But is it true? Does pursuit of a dream job always lead to success? There are plenty of people who don’t think so, and they’d warn you that blindly following this advice could not only lead to disillusionment, but becoming the proverbial “starving artist.”

Let’s face it – some of us have passions that aren’t very lucrative, but are rather known for low wages and long hours. Another problem is that most people’s dream careers fall within the same categories: the arts, environmental causes, and the nonprofit sector. This means highly competitive job markets that requires you to be extremely qualified and well-connected to be able to do what you love.

Skeptics of the “do what you love” mentality remind people that the definition of work is what you do to pay for the time and resources to do what you love. This doesn’t mean you should choose a boring 9 to 5 and settle for dreading Mondays, though. I think it’s possible to find a comfortable compromise between the two, and here’s how I recommend doing it.
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neighbors make more money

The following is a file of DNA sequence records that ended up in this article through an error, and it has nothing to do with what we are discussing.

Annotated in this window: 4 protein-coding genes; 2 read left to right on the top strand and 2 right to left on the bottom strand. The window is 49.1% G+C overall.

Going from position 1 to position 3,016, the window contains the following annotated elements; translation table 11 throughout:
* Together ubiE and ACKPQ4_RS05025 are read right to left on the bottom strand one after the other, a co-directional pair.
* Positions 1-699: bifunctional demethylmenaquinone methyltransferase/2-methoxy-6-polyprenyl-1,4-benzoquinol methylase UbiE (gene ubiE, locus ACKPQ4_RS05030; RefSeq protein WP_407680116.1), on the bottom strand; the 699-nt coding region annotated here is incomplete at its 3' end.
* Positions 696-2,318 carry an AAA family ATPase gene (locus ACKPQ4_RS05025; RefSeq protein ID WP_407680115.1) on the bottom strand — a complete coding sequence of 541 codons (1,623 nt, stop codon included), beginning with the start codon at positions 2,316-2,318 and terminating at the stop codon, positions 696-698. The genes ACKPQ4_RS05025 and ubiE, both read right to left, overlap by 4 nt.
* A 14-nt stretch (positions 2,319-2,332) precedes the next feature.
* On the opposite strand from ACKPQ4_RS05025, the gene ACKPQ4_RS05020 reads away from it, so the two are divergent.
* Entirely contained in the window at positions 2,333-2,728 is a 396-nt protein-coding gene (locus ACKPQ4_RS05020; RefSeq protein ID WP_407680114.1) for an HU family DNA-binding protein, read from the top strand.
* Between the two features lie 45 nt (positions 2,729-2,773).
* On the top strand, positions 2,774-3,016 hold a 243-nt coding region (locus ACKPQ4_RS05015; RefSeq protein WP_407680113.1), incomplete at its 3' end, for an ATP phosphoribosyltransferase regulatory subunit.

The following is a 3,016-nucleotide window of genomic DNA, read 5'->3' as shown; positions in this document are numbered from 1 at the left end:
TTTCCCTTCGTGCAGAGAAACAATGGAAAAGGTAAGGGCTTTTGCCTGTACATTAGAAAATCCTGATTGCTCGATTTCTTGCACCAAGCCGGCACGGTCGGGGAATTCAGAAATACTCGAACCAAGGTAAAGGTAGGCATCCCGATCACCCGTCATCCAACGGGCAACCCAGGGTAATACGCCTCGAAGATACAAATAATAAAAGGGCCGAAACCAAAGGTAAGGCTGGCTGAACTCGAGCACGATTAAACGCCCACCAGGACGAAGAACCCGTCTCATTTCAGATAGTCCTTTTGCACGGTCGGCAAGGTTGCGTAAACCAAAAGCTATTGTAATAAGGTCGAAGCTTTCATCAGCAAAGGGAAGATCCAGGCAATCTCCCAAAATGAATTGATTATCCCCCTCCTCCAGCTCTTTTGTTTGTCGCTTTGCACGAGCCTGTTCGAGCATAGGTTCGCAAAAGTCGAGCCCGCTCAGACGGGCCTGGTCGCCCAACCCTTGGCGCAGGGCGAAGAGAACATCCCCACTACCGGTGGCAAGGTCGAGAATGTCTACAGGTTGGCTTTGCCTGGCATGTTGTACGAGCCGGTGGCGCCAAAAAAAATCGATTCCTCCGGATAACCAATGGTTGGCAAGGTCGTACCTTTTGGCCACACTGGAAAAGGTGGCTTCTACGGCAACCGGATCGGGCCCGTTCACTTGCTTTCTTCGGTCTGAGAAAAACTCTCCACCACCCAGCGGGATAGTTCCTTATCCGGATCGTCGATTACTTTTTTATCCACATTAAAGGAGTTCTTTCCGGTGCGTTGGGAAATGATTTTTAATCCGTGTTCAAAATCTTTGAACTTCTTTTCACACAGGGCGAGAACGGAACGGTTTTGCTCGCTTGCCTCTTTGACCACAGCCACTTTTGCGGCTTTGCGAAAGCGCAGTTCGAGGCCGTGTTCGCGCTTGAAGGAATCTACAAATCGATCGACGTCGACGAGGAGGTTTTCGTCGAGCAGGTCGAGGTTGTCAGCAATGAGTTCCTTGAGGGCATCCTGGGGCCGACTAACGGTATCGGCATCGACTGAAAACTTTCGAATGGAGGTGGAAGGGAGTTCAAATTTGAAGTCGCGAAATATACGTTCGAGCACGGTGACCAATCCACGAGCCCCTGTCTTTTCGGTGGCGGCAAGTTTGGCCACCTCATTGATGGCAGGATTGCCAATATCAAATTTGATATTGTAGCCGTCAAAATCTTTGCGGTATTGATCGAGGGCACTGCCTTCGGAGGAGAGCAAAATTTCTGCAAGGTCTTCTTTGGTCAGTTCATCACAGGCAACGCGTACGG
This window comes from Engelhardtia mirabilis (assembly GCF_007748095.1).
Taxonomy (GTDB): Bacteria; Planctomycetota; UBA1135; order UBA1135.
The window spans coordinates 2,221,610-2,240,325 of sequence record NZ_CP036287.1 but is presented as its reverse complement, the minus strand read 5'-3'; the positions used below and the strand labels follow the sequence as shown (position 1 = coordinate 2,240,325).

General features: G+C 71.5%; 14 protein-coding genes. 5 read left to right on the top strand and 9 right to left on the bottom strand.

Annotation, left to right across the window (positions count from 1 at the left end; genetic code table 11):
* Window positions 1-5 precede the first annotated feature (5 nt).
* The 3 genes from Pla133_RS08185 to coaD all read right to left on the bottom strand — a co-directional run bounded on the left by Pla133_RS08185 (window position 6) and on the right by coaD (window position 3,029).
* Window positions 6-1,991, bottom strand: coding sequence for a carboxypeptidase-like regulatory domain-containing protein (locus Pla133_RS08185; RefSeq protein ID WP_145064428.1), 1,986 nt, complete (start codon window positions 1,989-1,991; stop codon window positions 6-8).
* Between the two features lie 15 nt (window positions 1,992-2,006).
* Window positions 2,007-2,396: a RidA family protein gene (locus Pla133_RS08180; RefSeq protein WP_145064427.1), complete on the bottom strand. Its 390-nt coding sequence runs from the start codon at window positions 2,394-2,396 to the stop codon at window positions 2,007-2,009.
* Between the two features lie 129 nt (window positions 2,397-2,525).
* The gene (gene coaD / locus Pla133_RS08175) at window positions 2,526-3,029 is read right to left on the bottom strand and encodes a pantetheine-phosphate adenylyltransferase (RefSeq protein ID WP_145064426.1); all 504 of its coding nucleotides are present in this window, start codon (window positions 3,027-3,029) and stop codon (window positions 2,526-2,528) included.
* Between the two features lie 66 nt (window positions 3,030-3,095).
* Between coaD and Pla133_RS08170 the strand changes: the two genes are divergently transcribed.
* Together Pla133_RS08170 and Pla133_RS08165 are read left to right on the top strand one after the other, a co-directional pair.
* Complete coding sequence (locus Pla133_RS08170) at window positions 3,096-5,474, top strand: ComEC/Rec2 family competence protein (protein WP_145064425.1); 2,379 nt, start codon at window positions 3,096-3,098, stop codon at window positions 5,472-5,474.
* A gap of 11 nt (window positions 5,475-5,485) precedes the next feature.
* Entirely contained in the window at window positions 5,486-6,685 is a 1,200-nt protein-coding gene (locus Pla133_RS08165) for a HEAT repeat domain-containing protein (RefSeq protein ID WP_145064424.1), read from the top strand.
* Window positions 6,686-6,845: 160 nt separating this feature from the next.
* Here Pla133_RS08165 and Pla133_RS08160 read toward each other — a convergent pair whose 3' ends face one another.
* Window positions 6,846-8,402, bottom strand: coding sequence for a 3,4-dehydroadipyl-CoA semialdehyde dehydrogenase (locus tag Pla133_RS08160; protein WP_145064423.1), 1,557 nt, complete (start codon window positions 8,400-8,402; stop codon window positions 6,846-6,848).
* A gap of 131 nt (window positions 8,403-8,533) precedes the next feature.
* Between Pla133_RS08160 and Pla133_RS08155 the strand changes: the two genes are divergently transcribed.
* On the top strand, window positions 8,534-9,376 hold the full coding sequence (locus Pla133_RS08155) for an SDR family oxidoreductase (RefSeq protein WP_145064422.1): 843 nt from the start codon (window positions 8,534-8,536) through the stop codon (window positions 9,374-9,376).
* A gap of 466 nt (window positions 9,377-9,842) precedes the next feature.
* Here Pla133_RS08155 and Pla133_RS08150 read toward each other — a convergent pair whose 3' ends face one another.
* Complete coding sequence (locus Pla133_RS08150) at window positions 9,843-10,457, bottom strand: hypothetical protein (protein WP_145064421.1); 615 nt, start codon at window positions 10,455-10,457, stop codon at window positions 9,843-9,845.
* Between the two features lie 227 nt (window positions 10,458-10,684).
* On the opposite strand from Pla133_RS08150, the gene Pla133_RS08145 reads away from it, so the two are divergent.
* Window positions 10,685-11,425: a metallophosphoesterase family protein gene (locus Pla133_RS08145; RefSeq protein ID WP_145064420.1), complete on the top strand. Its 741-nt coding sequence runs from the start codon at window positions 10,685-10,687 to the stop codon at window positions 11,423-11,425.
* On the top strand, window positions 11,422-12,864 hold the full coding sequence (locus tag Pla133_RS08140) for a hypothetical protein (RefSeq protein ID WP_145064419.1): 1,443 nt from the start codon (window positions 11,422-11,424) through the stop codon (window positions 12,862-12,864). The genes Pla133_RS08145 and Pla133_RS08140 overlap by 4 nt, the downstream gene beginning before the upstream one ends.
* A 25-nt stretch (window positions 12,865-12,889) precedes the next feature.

You look out the window of your home each night after dinner, staring across the street at your neighbors. You long for their fancy cars, their manicured lawns, and even the vacations they seem to take several times a year.

You’re not alone.

I often look out my window, too — staring at the gorgeous homes and cars — wondering how they manage to pay for them. After all, we live in the same neighborhood, our kids go to the same schools, and their salaries aren’t that much more than ours.

There are several reasons that our neighbors can afford so many of the things we would love to have, but could never fathom splurging on:
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One of the most exciting times of everyone’s life is entering the real word as a young adult. Finishing school, getting that first full time job, and venturing out on your own is always an important milestone everyone remembers. It signifies the start of adulthood and finally not being “a kid”. However, for many, the excitement wears off pretty quickly and you then get hit with one of the harshest realities of being an adult: managing your own finances.

Why is it so hard?

Budgeting and learning how to spend your money wisely for the first time is a challenge for everyone. And you’re bound to make mistakes. To make your transition easier, here are four tips to help you survive budgeting in the real world for the first time:
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waste of money
One of the ways to find yourself in financial trouble is to waste your money. In order to get your finances back on track, you need to be able to identify money wasters in your budget, and then make an effort to stop spending money on those items.

Will you spend some time today to improve your financial picture? Here are some questions to ask yourself as you attempt to determine what constitutes a waste of money: